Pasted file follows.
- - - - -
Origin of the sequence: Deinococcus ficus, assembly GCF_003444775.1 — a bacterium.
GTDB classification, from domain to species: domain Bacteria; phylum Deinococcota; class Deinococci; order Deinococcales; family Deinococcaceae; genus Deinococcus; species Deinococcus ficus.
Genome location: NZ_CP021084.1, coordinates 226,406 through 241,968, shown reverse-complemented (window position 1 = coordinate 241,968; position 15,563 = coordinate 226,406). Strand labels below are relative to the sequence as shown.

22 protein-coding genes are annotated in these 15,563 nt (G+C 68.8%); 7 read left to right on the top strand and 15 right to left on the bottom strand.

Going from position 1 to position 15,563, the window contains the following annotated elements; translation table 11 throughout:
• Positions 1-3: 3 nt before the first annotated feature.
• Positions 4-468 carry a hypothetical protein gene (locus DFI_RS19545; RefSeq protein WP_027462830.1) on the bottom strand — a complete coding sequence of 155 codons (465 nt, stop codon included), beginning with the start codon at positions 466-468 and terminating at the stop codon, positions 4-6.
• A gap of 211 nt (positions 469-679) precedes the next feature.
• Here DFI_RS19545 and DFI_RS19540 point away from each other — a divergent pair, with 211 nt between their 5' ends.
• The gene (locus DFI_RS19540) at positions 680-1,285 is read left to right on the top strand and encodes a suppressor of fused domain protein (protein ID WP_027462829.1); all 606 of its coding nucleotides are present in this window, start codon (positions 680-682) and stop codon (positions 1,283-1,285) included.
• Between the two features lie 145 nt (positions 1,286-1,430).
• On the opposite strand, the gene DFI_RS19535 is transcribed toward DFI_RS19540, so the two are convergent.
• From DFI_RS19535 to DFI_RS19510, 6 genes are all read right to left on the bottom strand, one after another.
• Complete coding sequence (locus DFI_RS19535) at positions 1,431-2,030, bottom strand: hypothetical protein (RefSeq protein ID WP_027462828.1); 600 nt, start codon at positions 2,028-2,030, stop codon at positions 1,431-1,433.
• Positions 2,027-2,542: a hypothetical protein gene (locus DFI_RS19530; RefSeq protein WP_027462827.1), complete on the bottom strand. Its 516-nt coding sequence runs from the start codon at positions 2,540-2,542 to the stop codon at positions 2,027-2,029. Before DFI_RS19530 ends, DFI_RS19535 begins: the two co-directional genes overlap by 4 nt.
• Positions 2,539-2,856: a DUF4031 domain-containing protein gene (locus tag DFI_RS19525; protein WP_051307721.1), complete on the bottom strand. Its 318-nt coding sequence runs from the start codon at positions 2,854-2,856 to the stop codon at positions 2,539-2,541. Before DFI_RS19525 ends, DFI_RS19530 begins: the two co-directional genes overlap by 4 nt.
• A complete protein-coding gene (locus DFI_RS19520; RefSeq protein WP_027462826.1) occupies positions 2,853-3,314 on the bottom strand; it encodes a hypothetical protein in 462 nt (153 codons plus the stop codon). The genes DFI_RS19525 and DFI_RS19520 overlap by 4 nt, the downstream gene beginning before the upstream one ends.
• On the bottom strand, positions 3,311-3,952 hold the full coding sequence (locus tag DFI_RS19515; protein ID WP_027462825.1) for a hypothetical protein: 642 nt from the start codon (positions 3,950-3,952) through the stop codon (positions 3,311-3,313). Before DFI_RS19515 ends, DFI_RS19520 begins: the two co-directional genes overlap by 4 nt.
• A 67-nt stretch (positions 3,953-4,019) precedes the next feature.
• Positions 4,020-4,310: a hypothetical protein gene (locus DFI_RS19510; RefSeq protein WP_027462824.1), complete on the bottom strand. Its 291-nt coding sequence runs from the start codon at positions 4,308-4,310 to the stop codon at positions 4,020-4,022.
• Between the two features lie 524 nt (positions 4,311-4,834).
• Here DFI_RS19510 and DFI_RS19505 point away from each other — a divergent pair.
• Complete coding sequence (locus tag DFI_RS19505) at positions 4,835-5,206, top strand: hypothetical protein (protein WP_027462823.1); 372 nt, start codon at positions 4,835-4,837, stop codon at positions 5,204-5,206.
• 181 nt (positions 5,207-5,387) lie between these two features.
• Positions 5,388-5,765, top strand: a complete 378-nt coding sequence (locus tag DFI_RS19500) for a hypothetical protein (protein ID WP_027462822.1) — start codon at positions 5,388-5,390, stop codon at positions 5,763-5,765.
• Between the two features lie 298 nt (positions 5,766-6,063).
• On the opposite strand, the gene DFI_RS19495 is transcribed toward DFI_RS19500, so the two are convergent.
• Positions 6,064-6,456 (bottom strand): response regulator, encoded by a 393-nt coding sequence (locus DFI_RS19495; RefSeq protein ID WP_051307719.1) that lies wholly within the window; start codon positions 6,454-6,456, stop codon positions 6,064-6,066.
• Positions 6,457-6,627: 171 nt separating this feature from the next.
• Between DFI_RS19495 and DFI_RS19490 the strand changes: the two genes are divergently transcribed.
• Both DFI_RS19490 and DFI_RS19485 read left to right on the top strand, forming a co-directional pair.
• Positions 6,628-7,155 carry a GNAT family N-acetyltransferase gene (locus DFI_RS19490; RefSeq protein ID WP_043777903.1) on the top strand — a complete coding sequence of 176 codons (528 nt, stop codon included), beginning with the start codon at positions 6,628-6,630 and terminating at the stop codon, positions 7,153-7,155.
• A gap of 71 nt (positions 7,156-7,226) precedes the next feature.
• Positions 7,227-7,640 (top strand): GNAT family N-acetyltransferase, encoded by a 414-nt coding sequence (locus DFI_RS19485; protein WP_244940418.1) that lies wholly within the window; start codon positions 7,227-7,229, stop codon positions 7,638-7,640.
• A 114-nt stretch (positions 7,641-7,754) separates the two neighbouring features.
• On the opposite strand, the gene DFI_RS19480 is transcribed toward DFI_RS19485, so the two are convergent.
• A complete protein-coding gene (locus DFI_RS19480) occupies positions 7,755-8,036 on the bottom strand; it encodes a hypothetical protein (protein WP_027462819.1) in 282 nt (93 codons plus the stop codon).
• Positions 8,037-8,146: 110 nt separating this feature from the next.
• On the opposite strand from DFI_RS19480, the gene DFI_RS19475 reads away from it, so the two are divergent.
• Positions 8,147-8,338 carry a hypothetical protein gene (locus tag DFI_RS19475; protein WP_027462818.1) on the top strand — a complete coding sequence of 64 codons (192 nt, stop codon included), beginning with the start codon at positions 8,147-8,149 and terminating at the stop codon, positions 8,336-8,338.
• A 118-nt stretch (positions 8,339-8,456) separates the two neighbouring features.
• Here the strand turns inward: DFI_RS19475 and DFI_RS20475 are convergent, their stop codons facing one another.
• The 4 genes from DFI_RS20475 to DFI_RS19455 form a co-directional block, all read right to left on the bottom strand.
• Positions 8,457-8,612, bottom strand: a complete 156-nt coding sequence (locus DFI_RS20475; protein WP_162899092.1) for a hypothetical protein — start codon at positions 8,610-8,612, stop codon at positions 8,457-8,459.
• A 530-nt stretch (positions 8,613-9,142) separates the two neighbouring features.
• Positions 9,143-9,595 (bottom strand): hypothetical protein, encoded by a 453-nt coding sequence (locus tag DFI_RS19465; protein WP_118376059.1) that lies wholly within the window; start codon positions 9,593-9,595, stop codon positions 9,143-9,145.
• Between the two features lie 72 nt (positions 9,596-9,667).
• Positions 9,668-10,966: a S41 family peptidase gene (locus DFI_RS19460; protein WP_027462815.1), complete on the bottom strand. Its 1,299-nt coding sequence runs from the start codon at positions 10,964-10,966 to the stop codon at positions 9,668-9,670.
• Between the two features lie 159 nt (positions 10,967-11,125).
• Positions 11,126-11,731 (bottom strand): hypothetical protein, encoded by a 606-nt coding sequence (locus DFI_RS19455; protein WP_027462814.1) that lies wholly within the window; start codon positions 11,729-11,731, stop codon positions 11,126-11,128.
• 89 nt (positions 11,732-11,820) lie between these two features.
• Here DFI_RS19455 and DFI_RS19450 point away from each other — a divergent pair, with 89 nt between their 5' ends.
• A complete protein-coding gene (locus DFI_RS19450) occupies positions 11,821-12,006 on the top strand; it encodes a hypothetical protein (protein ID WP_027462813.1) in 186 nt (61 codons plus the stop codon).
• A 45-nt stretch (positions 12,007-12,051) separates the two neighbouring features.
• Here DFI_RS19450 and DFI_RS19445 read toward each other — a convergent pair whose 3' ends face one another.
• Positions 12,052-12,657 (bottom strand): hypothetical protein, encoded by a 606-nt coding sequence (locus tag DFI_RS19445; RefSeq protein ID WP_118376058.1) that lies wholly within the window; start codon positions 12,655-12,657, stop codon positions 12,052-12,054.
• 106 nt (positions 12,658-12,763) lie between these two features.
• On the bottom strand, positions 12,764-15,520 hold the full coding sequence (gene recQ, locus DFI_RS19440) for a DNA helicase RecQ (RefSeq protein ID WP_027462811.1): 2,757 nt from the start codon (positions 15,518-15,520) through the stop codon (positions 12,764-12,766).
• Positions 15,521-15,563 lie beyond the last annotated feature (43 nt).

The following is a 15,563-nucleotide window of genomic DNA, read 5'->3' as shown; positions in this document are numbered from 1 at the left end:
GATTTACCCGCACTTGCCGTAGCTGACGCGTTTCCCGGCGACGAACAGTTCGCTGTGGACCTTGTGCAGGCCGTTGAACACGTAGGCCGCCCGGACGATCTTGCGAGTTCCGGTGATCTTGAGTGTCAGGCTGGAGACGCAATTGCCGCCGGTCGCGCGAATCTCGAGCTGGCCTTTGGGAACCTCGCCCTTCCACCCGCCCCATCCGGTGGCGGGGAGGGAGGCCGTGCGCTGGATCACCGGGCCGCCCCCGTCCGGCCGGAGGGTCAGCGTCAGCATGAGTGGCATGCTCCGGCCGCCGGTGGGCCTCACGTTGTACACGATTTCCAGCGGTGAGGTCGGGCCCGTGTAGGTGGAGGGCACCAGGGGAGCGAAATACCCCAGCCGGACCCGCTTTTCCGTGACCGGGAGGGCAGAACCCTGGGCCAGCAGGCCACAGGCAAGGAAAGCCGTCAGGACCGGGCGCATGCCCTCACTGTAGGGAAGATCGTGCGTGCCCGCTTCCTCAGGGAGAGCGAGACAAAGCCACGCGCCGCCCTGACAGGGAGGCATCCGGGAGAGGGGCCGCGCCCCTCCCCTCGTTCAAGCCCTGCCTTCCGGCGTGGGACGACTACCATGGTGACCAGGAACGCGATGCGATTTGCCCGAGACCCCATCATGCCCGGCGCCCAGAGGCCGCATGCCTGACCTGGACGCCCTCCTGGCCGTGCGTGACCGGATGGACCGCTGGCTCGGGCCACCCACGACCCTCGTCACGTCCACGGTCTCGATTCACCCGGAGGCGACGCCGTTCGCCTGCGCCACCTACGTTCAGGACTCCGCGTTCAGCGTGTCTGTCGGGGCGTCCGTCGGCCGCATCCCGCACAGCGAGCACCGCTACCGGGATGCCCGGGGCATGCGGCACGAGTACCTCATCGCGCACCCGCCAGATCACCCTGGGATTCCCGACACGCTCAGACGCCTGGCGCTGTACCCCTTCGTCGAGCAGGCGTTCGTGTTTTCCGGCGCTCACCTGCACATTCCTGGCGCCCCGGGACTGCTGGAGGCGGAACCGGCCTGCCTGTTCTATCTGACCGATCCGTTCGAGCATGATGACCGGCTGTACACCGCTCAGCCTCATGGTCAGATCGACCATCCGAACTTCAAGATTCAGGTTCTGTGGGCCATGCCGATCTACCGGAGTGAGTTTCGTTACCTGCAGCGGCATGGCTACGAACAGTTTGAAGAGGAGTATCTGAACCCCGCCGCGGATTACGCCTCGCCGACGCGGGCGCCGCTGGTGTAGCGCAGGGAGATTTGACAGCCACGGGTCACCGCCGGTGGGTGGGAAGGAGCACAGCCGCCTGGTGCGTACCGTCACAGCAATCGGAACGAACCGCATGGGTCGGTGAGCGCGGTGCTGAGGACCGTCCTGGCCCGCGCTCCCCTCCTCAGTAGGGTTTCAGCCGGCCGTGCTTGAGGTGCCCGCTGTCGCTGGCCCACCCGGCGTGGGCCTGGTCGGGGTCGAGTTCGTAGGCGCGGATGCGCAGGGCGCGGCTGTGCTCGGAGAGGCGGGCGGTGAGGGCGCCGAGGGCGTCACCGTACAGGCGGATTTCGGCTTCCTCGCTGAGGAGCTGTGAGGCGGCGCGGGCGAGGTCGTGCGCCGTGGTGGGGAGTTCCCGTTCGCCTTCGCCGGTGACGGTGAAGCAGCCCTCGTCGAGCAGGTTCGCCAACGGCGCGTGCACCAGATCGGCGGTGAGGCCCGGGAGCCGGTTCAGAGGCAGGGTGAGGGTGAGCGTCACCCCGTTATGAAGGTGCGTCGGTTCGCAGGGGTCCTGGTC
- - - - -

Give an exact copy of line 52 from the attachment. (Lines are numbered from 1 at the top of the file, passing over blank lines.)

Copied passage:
• Here DFI_RS19455 and DFI_RS19450 point away from each other — a divergent pair, with 89 nt between their 5' ends.